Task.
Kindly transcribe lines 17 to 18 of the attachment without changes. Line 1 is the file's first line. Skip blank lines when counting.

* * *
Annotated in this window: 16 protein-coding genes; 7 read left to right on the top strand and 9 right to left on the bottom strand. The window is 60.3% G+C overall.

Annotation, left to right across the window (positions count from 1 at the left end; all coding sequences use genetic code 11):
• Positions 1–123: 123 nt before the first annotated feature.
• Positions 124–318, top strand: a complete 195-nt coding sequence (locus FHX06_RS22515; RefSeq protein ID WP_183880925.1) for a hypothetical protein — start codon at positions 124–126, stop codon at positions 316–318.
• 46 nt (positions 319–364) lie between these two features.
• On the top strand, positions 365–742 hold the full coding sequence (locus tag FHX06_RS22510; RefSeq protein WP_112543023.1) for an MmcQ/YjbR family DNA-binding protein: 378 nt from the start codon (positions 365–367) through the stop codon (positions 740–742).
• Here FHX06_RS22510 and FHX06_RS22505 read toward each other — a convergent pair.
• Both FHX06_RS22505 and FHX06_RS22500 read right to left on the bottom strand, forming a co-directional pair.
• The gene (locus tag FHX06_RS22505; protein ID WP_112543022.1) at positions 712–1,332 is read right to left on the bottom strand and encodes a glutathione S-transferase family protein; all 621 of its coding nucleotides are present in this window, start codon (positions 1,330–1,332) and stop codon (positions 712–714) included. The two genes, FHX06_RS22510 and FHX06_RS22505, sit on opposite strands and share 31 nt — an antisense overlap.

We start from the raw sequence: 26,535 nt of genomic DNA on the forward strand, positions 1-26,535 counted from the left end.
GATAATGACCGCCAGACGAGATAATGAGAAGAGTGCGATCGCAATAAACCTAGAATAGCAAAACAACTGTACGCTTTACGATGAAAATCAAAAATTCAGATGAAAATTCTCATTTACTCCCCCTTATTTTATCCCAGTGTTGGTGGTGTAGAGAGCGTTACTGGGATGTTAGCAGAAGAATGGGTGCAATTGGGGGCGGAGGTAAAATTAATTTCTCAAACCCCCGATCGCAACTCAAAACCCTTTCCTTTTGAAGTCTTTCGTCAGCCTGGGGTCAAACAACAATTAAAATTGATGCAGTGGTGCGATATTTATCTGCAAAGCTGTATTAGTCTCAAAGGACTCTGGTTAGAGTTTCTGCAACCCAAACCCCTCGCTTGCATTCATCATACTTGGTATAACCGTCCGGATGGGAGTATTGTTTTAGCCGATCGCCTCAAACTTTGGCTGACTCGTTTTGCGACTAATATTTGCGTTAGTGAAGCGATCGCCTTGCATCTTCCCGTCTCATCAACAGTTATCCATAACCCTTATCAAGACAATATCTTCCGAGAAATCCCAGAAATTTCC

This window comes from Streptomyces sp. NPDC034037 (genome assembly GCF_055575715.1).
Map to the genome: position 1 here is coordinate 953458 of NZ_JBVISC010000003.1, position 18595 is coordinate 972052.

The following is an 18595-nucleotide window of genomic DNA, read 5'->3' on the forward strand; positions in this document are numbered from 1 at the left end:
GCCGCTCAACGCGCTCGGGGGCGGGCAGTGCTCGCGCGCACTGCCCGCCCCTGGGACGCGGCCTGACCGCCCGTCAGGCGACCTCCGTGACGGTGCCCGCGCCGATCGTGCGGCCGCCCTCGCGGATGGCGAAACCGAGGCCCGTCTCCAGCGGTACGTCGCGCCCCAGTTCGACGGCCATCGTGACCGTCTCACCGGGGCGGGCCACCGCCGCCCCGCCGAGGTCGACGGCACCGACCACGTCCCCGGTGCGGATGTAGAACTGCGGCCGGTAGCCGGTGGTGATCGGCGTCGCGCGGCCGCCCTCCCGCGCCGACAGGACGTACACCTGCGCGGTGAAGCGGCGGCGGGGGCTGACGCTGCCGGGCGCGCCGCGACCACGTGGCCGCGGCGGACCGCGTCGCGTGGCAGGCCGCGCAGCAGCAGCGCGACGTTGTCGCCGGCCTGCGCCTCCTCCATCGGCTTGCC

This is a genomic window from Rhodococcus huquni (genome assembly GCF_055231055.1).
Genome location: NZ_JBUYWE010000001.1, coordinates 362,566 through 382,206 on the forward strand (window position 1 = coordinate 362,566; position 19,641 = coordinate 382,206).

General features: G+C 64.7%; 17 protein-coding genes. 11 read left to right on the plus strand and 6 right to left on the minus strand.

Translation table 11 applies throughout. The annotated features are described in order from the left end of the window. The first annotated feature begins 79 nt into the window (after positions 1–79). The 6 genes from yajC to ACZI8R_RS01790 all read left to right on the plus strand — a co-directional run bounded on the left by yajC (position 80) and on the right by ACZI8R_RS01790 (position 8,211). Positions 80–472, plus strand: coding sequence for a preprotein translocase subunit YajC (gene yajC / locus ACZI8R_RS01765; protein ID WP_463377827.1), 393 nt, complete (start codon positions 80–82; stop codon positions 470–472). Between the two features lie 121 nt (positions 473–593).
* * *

Genome location: NZ_JBUYWE010000001.1, coordinates 362,566 through 382,206 on the forward strand (window position 1 = coordinate 362,566; position 19,641 = coordinate 382,206).

General features: G+C 64.7%; 17 protein-coding genes. 11 read left to right on the plus strand and 6 right to left on the minus strand.